Creutzfeldt-Jacob Disease is a transmissible spongiform encephalopathy (TME). In recent years, there has been an increase in iatrogenic cases through injections of human cadaver derived growth hormone, cornea grafts, dura mater grafts for eardrums, and contaminated neurosurgical instruments. TME agents are highly resistant to heat, radiation and chemical inactivation. The sterilization and disinfection procedures for TME agents are far more stringent than those usually applied in hospital practice for the control of conventional bacterial, viral, and other infectious disease agents. Contaminated reusable instruments should be sterilized at 134-138oC for not less than 18 minutes (hold time) or for six cycles of 3 minutes. It is thought that the downward displacement autoclave which is commonly used in laboratory work may be less effective even at these high temperatures than the surgical sterilizer operating with a pulsed vacuum cycle. Scrapie-infected tissue stored in 10% formalin has been shown to be still infectious. The application of sodium hypochlorite containing 20000 ppm appears to be effective when used in decontaminating surfaces. Phenolic disinfectants and B -propiolactone are regarded as unreliable. There is practical difficulty in disinfecting safety cabinets of TME agents because of their resistance to formaldehyde and other fumigants.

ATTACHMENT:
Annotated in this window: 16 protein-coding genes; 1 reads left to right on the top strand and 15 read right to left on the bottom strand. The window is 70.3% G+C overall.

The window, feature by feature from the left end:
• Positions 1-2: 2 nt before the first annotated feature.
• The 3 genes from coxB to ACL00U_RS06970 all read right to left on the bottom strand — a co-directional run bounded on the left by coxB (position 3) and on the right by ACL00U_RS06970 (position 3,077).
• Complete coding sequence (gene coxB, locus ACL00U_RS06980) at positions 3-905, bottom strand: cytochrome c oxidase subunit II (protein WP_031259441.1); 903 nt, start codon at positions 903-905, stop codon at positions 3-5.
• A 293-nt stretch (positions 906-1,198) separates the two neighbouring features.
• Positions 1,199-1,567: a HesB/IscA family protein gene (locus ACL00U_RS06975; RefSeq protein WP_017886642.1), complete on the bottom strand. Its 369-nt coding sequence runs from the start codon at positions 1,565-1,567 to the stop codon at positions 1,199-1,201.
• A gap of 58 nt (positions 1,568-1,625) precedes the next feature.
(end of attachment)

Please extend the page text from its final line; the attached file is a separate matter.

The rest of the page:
To date, there are no confirmed cases of laboratory-acquired infection. However, the long incubation period makes the cause and effect difficult to relate and two recently reported cases of CJD in ex-laboratory workers who had handled neural tissues extensively are a matter of concern. Therefore, particular caution is advised in dealing with tissue from the CNS, especially from suspected cases of CJD and GSS. Equipment used in the laboratory and post-mortem room should be subjected to stringent disinfection procedures. Work practices should be reviewed to avoid puncture wounds and cuts. Eye protection and gloves should be worn. The skull of a CJD or GSS patients should only opened in a bag. At present, level 2 containment is advised for TME agents with additional measures to guard against puncture wounds and cuts and contamination of broken skin and eyes.
Bovine Spongiform Encephalopathy
A new variant of CJD was described in the UK in 1996 characterized by a much younger age of onset (mean of 26 years as opposed to 65 years for the classical disease), a longer duration of illness, and a distinct histopathological pattern for which the only common risk factor was the consumption of beef. A WHO Consultation was carried out in April 1996 which reviewed the public health issues related to BSE and the emergence of the new variant of CJD. The group concluded that there is no definite link between BSE and the variant CJD, but the circumstantial evidence suggests that exposure to BSE is the most likely hypothesis. The recommendations made by the group was as follows;-
The group also recommends increased surveillance and research on BSE and CJD worldwide. There is concern that specific occupational groups such as abattoir workers, butchers and vets have a higher risk of exposure to TME agents. Specific recommendations include;-
The infectivity of the BSE agent is substantially but not completely reduced when subjected to porous load autoclave at 134-138oC for up to 60 minutes. There is no detectable infectivity after exposure to hypochlorite 16500 ppm for 120 minutes
Isolation of Patients